A dog walker who died in an alleged attack in a Moray woodland was a “doting great-grandfather” who devoted his life to farming.
Frank Kinnis was walking Alsatian Sheeba in Birkenhill Woods, less than a mile from his home on the southern outskirts of Elgin, when he was allegedly attacked on Monday.
Two other people, a retired minister and his wife from the Grantown area, suffered serious head injuries in a separate incident.
The couple, both aged 70, remain in a stable condition in hospital.
Police last night confirmed a 35-year-old will appear at Elgin Sheriff Court today in connection with the alleged attacks.
Mr Kinnis, who was better known as Frankie, was described yesterday by friends as kind and generous.
The 83-year-old dairyman, who had recently battled back from serious illness, was well-known in the farming community and a keen bowler.
A statement released by his family asked loved ones and friends to treasure memories of him as he was, rather than his tragic death.
It read: “We are mourning the loss of our beloved husband, father, grandfather and great-grandfather.
“He was a doting, warm-hearted and unfailingly dependable presence in each of our lives. There will also be fond memories of him among farming and bowls communities in Elgin, where he was well known and liked.
“We will fondly remember him as he was in life and ask everyone who knew him to make certain that it is these memories of him that endure.”
Mr Kinnis spent his entire working life on farms and continued to perform duties on Linkwood Farm, where he had worked for more than 20 years, until his final days.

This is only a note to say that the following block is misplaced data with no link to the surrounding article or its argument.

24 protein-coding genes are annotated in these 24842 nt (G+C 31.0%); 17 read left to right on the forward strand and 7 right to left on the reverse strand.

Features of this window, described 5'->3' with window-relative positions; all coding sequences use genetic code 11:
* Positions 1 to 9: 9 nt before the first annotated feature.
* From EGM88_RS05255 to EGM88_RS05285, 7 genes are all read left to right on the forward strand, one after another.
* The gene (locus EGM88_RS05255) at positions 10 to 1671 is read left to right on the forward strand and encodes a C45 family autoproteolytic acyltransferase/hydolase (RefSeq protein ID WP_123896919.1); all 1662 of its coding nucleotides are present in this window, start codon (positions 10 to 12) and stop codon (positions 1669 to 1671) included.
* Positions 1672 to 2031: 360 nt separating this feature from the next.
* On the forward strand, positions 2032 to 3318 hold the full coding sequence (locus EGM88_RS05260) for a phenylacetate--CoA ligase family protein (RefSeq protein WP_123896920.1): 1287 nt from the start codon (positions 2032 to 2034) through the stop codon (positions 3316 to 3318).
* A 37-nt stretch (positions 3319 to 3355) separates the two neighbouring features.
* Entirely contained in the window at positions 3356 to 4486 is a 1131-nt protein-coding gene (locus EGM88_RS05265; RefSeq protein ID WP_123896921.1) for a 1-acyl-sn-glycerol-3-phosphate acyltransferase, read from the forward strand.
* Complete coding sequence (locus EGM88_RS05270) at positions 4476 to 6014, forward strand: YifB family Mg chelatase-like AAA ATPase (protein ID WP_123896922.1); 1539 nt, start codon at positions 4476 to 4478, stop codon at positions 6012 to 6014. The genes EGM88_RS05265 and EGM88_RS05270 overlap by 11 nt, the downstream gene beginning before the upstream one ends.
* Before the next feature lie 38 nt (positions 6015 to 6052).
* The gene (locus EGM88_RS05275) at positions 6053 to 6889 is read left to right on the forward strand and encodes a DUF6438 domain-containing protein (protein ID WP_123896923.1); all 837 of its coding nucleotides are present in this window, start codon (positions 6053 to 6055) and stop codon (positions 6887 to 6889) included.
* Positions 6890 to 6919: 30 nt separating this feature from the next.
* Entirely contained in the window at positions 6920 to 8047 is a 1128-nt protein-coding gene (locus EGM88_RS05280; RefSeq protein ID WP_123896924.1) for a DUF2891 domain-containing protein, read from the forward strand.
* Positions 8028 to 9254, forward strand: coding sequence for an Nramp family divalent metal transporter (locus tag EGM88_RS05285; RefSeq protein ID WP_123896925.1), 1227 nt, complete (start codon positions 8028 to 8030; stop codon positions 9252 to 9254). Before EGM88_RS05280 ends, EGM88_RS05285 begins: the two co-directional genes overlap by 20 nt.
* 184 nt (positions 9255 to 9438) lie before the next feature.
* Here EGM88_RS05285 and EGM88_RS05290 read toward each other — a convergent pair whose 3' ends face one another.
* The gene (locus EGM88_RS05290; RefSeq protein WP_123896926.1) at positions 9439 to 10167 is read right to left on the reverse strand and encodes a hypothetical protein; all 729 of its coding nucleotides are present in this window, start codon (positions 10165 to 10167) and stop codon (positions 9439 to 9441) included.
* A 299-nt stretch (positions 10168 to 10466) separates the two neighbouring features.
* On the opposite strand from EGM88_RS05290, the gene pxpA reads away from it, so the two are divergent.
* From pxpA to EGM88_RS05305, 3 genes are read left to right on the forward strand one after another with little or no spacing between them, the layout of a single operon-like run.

Jimmy Simpson, who worked on the farm with him, paid tribute to his friend.
He said: “He was still loving what he had done almost all of his life. He had made an incredible recovery from a serious illness and had gone back working on the farm doing jobs here and there.
“Nobody would have a wrong word to say about Frankie. He was the nicest person you could hope to meet. He would come walking in the woods quite often with his Alsatian Sheeba.”
Farm owner Ian Robertson added: “He was an excellent employee – he couldn’t do enough for you. He was a dairyman but even after we stopped doing the dairy he was doing odd jobs here and there – he just liked being busy and never stood still.”
Police remained at the scene in the woods throughout yesterday and specialist officers could be seen searching the path leading from Mr Kinnis’ home to the woodland.
Superintendent Kate Stephen said: “Our priority at this point remains ensuring that the couple in hospital receive the best possible as well as supporting the families of all those involved at this extremely difficult time.
“Given how incredibly rare and unusual this incident is for such a well-used and loved area, officers will be carrying out additional patrols and providing an increased presence over the coming days.
“I am acutely aware of the impact this incident has had on the local community, and I include in that my own officers who not only work in the area but many of whom also live in the communities.
“Moray prides itself on being one of the safest places to live which makes this incident all the more tragic.”
A Church of Scotland spokesman last night said their “thoughts and prayers” were with Mr Kinnis’s family.
He added: “We can confirm that one of our Church of Scotland ministers and his wife were injured in an incident that occurred at Birkenhill Woods, south of Elgin.
“Both are now in hospital receiving medical treatment. Our thoughts and prayers are with them and also with the family of the man who very tragically died.”